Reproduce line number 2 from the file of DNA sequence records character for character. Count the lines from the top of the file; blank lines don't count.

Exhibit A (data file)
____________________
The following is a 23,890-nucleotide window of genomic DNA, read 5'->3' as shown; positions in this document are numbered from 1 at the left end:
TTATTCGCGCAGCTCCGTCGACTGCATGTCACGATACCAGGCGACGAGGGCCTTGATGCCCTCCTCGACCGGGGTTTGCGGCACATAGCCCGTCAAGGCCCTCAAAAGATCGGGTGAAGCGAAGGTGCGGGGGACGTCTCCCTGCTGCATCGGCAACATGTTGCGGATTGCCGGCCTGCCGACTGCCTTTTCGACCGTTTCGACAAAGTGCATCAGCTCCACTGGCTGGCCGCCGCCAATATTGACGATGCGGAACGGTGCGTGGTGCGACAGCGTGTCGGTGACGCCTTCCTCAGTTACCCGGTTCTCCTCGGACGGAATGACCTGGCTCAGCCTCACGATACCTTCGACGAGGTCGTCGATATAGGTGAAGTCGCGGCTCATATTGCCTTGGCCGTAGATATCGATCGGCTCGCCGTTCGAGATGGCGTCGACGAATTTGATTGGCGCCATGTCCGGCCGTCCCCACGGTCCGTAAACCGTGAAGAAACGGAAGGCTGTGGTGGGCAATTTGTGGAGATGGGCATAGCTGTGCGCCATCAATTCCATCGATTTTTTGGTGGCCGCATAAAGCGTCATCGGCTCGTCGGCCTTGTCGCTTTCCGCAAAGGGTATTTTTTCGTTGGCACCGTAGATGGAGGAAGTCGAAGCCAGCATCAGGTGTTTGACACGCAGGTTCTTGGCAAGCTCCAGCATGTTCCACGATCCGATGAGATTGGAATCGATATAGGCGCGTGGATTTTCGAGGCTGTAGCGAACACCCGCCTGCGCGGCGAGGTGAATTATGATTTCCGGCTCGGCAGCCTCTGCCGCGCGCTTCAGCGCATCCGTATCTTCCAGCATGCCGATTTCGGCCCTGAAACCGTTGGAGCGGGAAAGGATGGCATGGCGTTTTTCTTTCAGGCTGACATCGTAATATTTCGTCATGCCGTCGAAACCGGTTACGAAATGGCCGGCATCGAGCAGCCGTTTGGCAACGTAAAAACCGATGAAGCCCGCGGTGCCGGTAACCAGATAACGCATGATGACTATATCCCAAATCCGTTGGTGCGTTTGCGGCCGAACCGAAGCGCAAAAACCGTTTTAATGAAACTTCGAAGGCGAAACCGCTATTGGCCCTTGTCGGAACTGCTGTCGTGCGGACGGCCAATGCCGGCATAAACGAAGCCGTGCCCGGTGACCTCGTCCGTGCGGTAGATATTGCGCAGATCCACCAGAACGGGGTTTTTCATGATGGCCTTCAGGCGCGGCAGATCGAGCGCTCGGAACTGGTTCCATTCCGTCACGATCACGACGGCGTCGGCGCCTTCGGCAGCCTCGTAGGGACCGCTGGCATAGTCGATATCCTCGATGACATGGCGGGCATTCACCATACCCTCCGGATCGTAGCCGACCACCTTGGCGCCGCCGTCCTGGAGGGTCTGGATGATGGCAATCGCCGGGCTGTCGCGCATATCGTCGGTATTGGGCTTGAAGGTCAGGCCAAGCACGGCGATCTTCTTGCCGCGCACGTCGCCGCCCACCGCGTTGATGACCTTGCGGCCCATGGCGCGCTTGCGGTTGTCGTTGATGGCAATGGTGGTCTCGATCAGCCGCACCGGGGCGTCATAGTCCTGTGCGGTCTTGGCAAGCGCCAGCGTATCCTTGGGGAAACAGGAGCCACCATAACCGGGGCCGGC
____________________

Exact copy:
TTATTCGCGCAGCTCCGTCGACTGCATGTCACGATACCAGGCGACGAGGGCCTTGATGCCCTCCTCGACCGGGGTTTGCGGCACATAGCCCGTCAAGGCCCTCAAAAGATCGGGTGAAGCGAAGGTGCGGGGGACGTCTCCCTGCTGCATCGGCAACATGTTGCGGATTGCCGGCCTGCCGACTGCCTTTTCGACCGTTTCGACAAAGTGCATCAGCTCCACTGGCTGGCCGCCGCCAATATTGACGATGCGGAACGGTGCGTGGTGCGACAGCGTGTCGGTGACGCCTTCCTCAGTTACCCGGTTCTCCTCGGACGGAATGACCTGGCTCAGCCTCACGATACCTTCGACGAGGTCGTCGATATAGGTGAAGTCGCGGCTCATATTGCCTTGGCCGTAGATATCGATCGGCTCGCCGTTCGAGATGGCGTCGACGAATTTGATTGGCGCCATGTCCGGCCGTCCCCACGGTCCGTAAACCGTGAAGAAACGGAAGGCTGTGGTGGGCAATTTGTGGAGATGGGCATAGCTGTGCGCCATCAATTCCATCGATTTTTTGGTGGCCGCATAAAGCGTCATCGGCTCGTCGGCCTTGTCGCTTTCCGCAAAGGGTATTTTTTCGTTGGCACCGTAGATGGAGGAAGTCGAAGCCAGCATCAGGTGTTTGACACGCAGGTTCTTGGCAAGCTCCAGCATGTTCCACGATCCGATGAGATTGGAATCGATATAGGCGCGTGGATTTTCGAGGCTGTAGCGAACACCCGCCTGCGCGGCGAGGTGAATTATGATTTCCGGCTCGGCAGCCTCTGCCGCGCGCTTCAGCGCATCCGTATCTTCCAGCATGCCGATTTCGGCCCTGAAACCGTTGGAGCGGGAAAGGATGGCATGGCGTTTTTCTTTCAGGCTGACATCGTAATATTTCGTCATGCCGTCGAAACCGGTTACGAAATGGCCGGCATCGAGCAGCCGTTTGGCAACGTAAAAACCGATGAAGCCCGCGGTGCCGGTAACCAGATAACGCATGATGACTATATCCCAAATCCGTTGGTGCGTTTGCGGCCGAACCGAAGCGCAAAAACCGTTTTAATGAAACTTCGAAGGCGAAACCGCTATTGGCCCTTGTCGGAACTGCTGTCGTGCGGACGGCCAATGCCGGCATAAACGAAGCCGTGCCCGGTGACCTCGTCCGTGCGGTAGATATTGCGCAGATCCACCAGAACGGGGTTTTTCATGATGGCCTTCAGGCGCGGCAGATCGAGCGCTCGGAACTGGTTCCATTCCGTCACGATCACGACGGCGTCGGCGCCTTCGGCAGCCTCGTAGGGACCGCTGGCATAGTCGATATCCTCGATGACATGGCGGGCATTCACCATACCCTCCGGATCGTAGCCGACCACCTTGGCGCCGCCGTCCTGGAGGGTCTGGATGATGGCAATCGCCGGGCTGTCGCGCATATCGTCGGTATTGGGCTTGAAGGTCAGGCCAAGCACGGCGATCTTCTTGCCGCGCACGTCGCCGCCCACCGCGTTGATGACCTTGCGGCCCATGGCGCGCTTGCGGTTGTCGTTGATGGCAATGGTGGTCTCGATCAGCCGCACCGGGGCGTCATAGTCCTGTGCGGTCTTGGCAAGCGCCAGCGTATCCTTGGGGAAACAGGAGCCACCATAACCGGGGCCGGC